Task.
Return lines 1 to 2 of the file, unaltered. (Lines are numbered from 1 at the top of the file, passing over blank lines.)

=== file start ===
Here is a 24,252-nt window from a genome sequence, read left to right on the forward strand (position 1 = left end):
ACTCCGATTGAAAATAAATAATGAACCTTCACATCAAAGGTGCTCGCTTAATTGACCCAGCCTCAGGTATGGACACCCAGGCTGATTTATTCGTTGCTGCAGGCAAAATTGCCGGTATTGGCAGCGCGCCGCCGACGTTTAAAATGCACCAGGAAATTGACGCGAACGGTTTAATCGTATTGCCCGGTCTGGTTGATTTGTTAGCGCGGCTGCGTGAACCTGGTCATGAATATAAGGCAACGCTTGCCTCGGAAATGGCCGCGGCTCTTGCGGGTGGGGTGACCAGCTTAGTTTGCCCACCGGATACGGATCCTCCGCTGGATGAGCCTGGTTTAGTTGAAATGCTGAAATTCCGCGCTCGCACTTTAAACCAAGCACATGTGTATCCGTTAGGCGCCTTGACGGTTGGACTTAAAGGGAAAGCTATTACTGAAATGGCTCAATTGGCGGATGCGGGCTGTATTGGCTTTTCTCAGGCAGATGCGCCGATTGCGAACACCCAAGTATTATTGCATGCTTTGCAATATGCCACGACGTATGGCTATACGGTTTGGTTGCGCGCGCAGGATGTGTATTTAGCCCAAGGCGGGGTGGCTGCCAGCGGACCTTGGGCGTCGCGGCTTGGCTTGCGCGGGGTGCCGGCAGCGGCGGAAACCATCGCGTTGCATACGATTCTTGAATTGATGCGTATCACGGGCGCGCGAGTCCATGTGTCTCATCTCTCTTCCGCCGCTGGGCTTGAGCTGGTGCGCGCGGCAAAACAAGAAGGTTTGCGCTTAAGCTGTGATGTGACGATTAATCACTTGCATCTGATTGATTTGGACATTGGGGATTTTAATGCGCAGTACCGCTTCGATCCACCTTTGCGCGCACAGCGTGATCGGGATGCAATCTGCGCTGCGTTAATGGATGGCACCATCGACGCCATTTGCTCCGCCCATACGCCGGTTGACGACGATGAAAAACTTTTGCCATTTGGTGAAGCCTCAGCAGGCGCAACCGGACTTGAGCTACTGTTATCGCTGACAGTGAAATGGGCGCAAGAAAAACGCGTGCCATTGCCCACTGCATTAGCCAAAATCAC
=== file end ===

Here is a 24,252-nt window from a genome sequence, read left to right on the forward strand (position 1 = left end):
ACTCCGATTGAAAATAAATAATGAACCTTCACATCAAAGGTGCTCGCTTAATTGACCCAGCCTCAGGTATGGACACCCAGGCTGATTTATTCGTTGCTGCAGGCAAAATTGCCGGTATTGGCAGCGCGCCGCCGACGTTTAAAATGCACCAGGAAATTGACGCGAACGGTTTAATCGTATTGCCCGGTCTGGTTGATTTGTTAGCGCGGCTGCGTGAACCTGGTCATGAATATAAGGCAACGCTTGCCTCGGAAATGGCCGCGGCTCTTGCGGGTGGGGTGACCAGCTTAGTTTGCCCACCGGATACGGATCCTCCGCTGGATGAGCCTGGTTTAGTTGAAATGCTGAAATTCCGCGCTCGCACTTTAAACCAAGCACATGTGTATCCGTTAGGCGCCTTGACGGTTGGACTTAAAGGGAAAGCTATTACTGAAATGGCTCAATTGGCGGATGCGGGCTGTATTGGCTTTTCTCAGGCAGATGCGCCGATTGCGAACACCCAAGTATTATTGCATGCTTTGCAATATGCCACGACGTATGGCTATACGGTTTGGTTGCGCGCGCAGGATGTGTATTTAGCCCAAGGCGGGGTGGCTGCCAGCGGACCTTGGGCGTCGCGGCTTGGCTTGCGCGGGGTGCCGGCAGCGGCGGAAACCATCGCGTTGCATACGATTCTTGAATTGATGCGTATCACGGGCGCGCGAGTCCATGTGTCTCATCTCTCTTCCGCCGCTGGGCTTGAGCTGGTGCGCGCGGCAAAACAAGAAGGTTTGCGCTTAAGCTGTGATGTGACGATTAATCACTTGCATCTGATTGATTTGGACATTGGGGATTTTAATGCGCAGTACCGCTTCGATCCACCTTTGCGCGCACAGCGTGATCGGGATGCAATCTGCGCTGCGTTAATGGATGGCACCATCGACGCCATTTGCTCCGCCCATACGCCGGTTGACGACGATGAAAAACTTTTGCCATTTGGTGAAGCCTCAGCAGGCGCAACCGGACTTGAGCTACTGTTATCGCTGACAGTGAAATGGGCGCAAGAAAAACGCGTGCCATTGCCCACTGCATTAGCCAAAATCAC